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Re: [std-proposals] begin and end for std::optional

From: Marcin Jaczewski <marcinjaczewski86_at_[hidden]>
Date: Mon, 24 Oct 2022 21:03:52 +0200
pon., 24 paź 2022 o 20:01 Matt Heath via Std-Proposals
<std-proposals_at_[hidden]> napisał(a):
> It is sometimes useful to treat an optional type as being a range with either one or zero elements. Rust has this feature, by making std::option implement IntoIterator. In C++ this would mean implementing overloads of std::begin and std::end taking std::optional<T> (and const std::optional) with :
> std::next(std::begin(op)) == std::end(op)
> if o.has_value(), and
> std::begin(op) == std::end(op)
> otherwise.
> This would mostly be for piping a range of optionals into std::join to leave just the unwrapped values, as in:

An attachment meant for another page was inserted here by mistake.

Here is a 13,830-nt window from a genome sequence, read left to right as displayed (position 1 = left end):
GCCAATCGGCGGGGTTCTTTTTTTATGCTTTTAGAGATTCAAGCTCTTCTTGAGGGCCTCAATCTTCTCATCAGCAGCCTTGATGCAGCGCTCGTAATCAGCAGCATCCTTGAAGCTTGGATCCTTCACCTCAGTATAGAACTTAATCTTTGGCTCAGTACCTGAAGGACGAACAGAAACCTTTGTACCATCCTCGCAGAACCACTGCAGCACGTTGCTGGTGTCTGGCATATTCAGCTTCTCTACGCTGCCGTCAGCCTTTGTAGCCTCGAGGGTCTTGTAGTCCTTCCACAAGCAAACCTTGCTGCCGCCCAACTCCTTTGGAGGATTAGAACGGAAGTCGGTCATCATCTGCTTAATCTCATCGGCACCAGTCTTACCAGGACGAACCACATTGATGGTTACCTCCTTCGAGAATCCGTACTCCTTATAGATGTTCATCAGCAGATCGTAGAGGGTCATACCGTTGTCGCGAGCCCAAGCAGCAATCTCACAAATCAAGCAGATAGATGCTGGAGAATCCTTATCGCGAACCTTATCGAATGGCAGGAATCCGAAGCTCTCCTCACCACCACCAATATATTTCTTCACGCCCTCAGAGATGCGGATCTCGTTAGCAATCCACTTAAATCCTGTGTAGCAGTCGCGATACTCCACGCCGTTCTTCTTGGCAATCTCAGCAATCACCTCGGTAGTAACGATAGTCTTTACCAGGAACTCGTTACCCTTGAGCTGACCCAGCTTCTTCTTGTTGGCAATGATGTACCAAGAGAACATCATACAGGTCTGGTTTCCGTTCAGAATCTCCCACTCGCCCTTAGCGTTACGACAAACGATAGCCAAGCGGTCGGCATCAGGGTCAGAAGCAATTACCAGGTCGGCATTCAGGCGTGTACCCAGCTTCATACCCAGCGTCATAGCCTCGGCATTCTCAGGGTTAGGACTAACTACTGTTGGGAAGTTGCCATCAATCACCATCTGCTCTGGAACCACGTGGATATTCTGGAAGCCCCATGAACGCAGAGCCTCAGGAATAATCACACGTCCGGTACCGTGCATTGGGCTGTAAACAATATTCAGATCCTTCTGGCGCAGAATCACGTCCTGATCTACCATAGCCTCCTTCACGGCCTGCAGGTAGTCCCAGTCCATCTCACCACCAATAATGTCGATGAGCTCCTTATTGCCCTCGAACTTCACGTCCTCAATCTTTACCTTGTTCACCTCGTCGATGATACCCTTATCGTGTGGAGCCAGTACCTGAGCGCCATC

> std::vector<std::optional<int>> opts = {1, 2, std::nullopt, std::nullopt , 3 };
> for(int n : opts | std::join )
> std::cout << n << " , ";
> This has the benefit of avoiding the programmer having to call has_value() and value() explicitly, which I think is probably for the best in terms of safety.

Why do you in the first place whant use `std::join` there? Should not
be the correct abstraction to have some dedicated transformation that
filters all positions that are `true`
and then dereference them? And this will work with all pointers like
types, not only optional.
for(int n : opts | std::filter_and_dereference)
Make it very clear what happens there. Especially if someone tries to
use `std::optional<std::span<int>>` and confuse `x.value().begin()`
with `x.begin()`.

Received on 2022-10-24 19:04:05